This last week, I read a book (the one I reviewed in the previous post).
I’m a slow reader, except when I skim-read something because I have to for some professional obligation. I like to not only read and absorb every word, but stop and think from time to time, about the ideas offered me, the perspective I’m asked to share, the new things I’m learning, this vision of how life might really be.
So reading this book occupied a lot of hours.
I became aware, about the time my Kindle told me I was 82% of the way through, that I wasn’t breathing properly. Usual problem. I felt anxious. Why? Anxious because I was reading and I wanted to.
I was brought up to be conscientious, and fell early into the hands of devout Christians. At 22 I had become a mother. I am not great at managing money. I am an extreme introvert.
As a result of this combination, I feel chronically guilty.
Let me give you an example. This week, I am conducting a funeral. It’s work I like – an opportunity to make a difference at a time when people are very vulnerable; to listen properly and help sadness heal – but it’s psychologically costly. Spending time hearing the stories of the next of kin of the person whose funeral it is, I find myself stretched, stretching – s t r e t c h i n g – to stay there, to remain calm and focused, to allow their energies to travel through me like electricity. When it comes to the funeral itself, I feel confident in the work, but again it is so spiritually and emotionally costly that near the end often my voice begins to fade – it’s something that happens to me when a situation is too much for me; my voice gives out.
So I took on the funeral knowing that this week I have no other obligations similarly demanding. With space around the two events of the prior interview and the ceremony itself, I felt sure it would be okay.
Then, in between the interview and the funeral, my Badger asked me if I would go to the bank and cancel some direct debits – a transaction proving difficult online.
I said, no. How unco-operative that seems, when my days (by my choice and the consequence of those choices) are so empty and his (by his choice and the consequence of his choices) are so full.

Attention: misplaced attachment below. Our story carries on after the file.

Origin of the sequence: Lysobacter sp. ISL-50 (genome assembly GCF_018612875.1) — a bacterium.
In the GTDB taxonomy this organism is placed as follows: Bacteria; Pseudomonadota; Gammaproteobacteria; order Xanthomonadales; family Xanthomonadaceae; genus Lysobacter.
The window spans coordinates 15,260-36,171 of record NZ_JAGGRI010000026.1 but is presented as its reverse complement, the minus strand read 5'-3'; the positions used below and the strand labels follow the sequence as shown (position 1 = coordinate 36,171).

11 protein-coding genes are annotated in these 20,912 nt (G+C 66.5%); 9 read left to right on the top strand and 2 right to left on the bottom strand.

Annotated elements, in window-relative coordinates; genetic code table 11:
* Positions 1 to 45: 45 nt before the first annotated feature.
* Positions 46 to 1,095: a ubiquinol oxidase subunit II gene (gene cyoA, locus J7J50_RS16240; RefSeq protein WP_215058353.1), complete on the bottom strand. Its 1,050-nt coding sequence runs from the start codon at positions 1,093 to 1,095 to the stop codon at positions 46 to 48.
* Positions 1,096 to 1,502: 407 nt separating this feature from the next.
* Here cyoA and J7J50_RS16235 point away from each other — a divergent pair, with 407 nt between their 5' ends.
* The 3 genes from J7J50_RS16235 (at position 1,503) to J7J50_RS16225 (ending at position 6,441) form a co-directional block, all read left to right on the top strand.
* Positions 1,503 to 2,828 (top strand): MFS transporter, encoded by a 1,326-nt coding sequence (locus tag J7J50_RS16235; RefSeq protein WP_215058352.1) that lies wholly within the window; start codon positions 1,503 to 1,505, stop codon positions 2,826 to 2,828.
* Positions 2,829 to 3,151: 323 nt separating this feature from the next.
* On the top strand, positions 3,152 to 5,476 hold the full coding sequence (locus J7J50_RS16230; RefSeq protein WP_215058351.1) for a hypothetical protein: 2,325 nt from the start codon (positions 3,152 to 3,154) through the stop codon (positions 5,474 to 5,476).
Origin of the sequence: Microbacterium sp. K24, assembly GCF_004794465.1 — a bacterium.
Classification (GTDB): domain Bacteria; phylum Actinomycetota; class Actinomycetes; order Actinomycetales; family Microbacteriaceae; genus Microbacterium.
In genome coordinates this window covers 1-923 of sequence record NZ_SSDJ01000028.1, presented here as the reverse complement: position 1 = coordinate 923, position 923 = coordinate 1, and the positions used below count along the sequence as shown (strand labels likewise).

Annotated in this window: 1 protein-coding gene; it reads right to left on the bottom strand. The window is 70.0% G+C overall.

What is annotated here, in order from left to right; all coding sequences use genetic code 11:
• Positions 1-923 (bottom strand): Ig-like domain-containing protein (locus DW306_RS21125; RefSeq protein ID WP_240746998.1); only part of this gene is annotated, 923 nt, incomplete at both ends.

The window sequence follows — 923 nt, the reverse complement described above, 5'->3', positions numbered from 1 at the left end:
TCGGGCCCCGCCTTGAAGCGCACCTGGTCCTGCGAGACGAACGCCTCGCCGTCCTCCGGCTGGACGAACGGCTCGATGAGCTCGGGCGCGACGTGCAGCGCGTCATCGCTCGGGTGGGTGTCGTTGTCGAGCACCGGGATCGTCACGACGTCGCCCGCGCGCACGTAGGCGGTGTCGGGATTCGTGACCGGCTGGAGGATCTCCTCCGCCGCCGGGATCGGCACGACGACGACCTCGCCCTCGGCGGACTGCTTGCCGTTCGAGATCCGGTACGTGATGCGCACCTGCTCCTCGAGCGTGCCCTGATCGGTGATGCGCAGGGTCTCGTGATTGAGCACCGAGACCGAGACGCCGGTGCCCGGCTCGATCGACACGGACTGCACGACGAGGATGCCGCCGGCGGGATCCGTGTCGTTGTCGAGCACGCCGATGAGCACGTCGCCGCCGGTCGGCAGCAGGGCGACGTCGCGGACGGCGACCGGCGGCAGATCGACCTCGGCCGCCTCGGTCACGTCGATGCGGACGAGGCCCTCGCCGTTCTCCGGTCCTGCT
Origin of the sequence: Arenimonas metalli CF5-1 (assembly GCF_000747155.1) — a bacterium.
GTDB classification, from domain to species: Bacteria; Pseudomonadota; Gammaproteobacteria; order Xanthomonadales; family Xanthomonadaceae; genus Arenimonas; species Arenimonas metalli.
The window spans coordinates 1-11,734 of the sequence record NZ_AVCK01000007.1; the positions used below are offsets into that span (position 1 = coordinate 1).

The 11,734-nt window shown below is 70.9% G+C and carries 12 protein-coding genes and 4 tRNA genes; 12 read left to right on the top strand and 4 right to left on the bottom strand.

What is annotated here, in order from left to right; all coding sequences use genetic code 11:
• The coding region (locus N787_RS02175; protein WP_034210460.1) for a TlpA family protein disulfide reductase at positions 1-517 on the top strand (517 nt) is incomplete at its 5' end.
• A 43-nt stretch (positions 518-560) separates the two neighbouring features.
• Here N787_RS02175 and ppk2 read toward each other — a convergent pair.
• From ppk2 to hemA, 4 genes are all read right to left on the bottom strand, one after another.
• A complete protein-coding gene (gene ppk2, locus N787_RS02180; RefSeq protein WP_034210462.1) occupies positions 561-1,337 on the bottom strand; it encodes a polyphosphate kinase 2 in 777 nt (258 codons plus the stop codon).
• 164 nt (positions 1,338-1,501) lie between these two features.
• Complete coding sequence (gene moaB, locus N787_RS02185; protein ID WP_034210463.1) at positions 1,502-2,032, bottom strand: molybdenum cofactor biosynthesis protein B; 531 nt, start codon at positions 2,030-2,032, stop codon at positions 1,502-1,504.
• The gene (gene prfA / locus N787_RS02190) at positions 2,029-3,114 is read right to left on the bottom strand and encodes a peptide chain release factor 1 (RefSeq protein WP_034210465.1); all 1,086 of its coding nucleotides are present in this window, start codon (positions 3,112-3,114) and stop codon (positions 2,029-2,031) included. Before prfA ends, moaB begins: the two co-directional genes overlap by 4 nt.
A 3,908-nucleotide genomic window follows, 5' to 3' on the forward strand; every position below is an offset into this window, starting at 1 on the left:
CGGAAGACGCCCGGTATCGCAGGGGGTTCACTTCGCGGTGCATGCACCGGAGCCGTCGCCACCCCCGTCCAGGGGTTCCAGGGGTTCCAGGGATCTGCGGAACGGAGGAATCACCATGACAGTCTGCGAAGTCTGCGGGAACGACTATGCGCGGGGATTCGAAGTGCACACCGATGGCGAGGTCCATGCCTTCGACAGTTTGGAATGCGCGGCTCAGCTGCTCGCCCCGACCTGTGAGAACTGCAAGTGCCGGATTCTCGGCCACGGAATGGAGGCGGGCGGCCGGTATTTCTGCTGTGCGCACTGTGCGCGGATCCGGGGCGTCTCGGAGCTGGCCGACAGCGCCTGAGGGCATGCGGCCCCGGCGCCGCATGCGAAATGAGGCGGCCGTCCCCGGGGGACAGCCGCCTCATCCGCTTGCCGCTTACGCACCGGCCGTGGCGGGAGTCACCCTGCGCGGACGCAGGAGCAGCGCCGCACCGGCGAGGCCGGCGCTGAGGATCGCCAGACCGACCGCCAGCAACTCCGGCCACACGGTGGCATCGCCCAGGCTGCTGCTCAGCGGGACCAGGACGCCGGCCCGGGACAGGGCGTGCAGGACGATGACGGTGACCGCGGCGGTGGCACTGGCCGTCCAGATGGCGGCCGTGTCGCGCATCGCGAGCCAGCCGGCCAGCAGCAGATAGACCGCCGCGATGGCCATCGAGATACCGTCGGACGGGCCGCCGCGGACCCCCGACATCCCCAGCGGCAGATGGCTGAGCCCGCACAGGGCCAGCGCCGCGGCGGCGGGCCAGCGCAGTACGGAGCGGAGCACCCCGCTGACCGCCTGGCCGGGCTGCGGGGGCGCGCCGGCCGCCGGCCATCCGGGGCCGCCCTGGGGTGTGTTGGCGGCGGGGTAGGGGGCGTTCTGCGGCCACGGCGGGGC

How could I explain in a manner capable of being understood, how exhausting and costly it is, to drive through traffic, park in the town centre, interact with the bank clerks? It would soak up all the safeguarded power I need for the funeral. So I said no; but I didn’t explain.
This is the kind of thing that twists and wrings me with guilt. And I find it fuelled every which way I turn in the Christian Church. Preachers demanding dolefully week upon week, have I visited the elderly (not if I can avoid it), have I reached out to anybody (probably not), have I taken on jobs in the church (no chance). They ask, who am I, why am I here, do I believe. Well, as it happens, I’d been wondering that too.
I wonder about the sheep and the goats. In the story, the sheep don’t know they’re sheep and not goats, and the goats don’t realize they’re goats, not until it’s too late and the sheep are led out to lush pasture while the goats are sent off to be fried for curry. Away from me, ye evil-doers.
It would appear the criteria are, basically, how well did you do at becoming an extrovert. It all comes down to what you did with people. What I do with people is avoid them. They soon find out why if they push it. I am prickly, rude, impatient, too candid, easily exhausted, and I hurt people. Especially when they frighten me.
The human race wrings me. Here, in the little room over the street where I read and think, some of the time, in the houses opposite, in the coming and going of families, I hear children wailing, crying, pleading, and parents shouting, chiding, swearing at them. I hate it. If you were thinking of commenting about how you understand the way the parents feel, and how you find a little supportive word and some gentle encouragement is just what they need, forget it. I couldn’t even bring myself to speak to them, so much anguish is set loose in me by the way they carry on.
The more persistent people find, in the end, I just bolt. I remember one time in the days when I was a church pastor. I had just taken the funeral of a church member and afterwards the large congregation filed through in line from the sanctuary to the meeting place, where tables of refreshments were laid out for the social interactions following the ceremony. I tried. I stayed in line and walked towards the social place. But we were walking slowly, and passing an open door. A way out. I didn’t even give my feet permission. They just took me through it.
Everything I have to do with the church makes me feel guilty. That I read in the day time. That I have almost stopped doing housework. That I don’t believe in hell. That I find most preaching tedious. That I only like the hymns. That I don’t want to hear any more stories about the war. That I haven’t much money to give. I am not thrifty, or cheerful, or loving, or kind. I’m not at all sure I have enough oil in my lamp to keep burning until midnight. I fall asleep. I get bored. I wander off.
So restful the direct amber gaze of a vixen, only herself. So cheering the social visits of the crow who sits on the post and wants only to spend some time with me when he’s eaten his breakfast. So peaceful the quiet breathing of the cat curled nearby on a cushion.
I do want to go to heaven. I can’t bear the idea of hell. But I want, also to breathe freely on the earth, to read in the morning. I like sunrise and the night air. I like the shining of blue purple flowers in the dusk. I love the stars and the silent moon. I don’t want to turn on the lights and start up one of those conversations, like crossing minefields, dodging inappropriate remarks, pretending I don’t think what I do, so as not to give offence.
I love water. I love light. I love silence. I love the sky.